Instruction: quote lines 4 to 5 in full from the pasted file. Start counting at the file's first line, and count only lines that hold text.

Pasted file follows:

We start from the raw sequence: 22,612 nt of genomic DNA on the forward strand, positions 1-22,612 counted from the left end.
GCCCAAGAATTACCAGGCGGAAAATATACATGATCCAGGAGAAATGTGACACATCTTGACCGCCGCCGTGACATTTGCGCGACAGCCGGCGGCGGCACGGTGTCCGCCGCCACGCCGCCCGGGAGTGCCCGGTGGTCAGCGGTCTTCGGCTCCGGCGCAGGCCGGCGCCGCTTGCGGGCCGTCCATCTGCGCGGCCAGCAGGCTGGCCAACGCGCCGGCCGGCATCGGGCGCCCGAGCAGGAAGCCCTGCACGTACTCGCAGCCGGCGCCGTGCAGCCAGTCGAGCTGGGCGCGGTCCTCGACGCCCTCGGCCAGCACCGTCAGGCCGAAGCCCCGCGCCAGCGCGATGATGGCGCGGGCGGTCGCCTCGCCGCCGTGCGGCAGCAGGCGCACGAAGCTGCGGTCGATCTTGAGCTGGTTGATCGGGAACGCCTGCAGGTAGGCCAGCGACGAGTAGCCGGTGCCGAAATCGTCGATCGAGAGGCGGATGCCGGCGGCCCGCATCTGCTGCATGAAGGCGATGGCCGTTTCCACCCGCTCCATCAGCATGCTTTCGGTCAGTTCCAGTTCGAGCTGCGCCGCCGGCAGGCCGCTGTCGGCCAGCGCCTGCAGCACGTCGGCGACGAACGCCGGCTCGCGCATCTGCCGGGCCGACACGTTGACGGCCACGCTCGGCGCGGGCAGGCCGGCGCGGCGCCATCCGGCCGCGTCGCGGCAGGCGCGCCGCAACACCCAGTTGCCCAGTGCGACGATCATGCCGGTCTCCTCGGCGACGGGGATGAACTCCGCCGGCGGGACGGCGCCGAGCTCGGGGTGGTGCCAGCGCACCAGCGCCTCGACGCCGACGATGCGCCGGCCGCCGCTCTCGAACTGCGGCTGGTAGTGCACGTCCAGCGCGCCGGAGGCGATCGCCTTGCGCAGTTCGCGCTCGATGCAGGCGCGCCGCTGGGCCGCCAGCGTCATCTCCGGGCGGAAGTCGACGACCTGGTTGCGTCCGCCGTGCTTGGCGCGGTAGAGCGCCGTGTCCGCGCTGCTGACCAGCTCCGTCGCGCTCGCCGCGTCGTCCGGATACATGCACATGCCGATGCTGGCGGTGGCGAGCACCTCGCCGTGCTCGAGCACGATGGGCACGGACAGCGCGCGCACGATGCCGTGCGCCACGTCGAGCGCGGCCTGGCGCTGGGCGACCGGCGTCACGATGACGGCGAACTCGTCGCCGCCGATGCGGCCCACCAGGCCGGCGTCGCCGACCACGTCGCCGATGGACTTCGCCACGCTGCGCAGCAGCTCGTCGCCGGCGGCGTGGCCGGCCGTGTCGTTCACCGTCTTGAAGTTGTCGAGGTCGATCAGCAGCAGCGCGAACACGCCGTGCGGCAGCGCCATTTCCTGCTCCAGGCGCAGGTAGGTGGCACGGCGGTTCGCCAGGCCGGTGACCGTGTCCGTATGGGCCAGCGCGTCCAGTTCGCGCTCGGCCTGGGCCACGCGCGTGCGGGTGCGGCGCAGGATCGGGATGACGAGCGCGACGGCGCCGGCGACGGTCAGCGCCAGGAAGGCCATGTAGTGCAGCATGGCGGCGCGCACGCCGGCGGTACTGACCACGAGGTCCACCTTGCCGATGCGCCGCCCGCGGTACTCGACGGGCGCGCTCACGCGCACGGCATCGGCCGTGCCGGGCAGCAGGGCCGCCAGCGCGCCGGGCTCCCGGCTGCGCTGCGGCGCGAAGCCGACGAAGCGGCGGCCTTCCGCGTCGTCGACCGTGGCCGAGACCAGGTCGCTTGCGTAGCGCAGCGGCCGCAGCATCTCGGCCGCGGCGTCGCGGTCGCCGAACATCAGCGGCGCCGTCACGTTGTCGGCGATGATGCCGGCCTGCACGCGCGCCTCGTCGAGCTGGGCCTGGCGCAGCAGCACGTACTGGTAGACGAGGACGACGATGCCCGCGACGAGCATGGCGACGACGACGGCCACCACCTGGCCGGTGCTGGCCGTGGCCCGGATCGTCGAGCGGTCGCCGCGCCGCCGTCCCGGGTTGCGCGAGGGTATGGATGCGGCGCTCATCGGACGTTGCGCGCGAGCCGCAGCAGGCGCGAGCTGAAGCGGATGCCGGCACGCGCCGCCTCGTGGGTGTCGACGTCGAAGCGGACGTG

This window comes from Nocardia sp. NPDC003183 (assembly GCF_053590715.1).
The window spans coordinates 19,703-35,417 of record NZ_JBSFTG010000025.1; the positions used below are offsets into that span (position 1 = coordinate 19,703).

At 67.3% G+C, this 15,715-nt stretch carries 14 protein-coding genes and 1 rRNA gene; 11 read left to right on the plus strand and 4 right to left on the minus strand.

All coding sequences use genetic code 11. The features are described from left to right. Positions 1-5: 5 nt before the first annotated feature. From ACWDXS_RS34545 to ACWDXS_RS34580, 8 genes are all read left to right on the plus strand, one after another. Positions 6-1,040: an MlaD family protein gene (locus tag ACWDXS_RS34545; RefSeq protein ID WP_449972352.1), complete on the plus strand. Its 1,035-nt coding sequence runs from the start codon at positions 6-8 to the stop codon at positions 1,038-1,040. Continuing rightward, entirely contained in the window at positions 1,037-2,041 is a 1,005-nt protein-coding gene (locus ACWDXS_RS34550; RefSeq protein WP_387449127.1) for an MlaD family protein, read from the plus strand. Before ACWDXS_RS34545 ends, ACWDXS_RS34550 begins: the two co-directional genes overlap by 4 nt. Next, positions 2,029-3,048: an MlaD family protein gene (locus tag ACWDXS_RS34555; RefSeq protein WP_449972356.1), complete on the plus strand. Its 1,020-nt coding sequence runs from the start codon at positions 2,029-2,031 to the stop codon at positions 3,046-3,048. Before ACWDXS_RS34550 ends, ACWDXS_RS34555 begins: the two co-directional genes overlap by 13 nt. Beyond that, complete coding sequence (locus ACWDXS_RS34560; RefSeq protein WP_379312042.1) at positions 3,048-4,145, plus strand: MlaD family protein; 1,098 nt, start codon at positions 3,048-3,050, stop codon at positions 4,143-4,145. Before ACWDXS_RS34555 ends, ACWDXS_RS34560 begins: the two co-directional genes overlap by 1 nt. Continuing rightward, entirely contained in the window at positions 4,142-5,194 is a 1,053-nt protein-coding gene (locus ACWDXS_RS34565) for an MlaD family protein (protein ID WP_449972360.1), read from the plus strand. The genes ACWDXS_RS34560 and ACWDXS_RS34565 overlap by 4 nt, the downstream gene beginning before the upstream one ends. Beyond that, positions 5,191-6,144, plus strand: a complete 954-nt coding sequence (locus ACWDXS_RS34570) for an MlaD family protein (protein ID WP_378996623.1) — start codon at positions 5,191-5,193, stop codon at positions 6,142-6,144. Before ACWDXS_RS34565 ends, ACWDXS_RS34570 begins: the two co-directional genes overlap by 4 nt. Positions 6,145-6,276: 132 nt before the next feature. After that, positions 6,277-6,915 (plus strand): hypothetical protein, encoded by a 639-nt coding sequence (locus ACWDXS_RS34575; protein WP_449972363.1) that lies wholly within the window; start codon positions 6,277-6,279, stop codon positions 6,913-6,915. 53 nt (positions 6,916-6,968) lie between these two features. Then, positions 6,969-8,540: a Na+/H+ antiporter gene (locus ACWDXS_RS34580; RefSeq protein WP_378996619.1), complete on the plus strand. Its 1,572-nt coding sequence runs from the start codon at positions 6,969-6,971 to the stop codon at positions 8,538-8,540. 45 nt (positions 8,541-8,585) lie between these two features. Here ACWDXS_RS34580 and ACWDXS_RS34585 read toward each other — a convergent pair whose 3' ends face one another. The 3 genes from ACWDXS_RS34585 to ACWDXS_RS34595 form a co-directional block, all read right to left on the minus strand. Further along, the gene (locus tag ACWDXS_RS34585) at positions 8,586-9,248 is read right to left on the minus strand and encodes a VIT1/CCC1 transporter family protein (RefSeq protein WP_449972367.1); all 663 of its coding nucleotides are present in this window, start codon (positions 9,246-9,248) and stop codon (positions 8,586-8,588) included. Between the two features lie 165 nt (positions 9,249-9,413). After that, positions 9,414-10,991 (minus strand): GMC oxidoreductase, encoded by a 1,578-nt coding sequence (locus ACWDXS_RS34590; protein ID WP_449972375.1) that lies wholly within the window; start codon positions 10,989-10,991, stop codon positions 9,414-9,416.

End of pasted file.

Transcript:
The window spans coordinates 19,703-35,417 of record NZ_JBSFTG010000025.1; the positions used below are offsets into that span (position 1 = coordinate 19,703).

At 67.3% G+C, this 15,715-nt stretch carries 14 protein-coding genes and 1 rRNA gene; 11 read left to right on the plus strand and 4 right to left on the minus strand.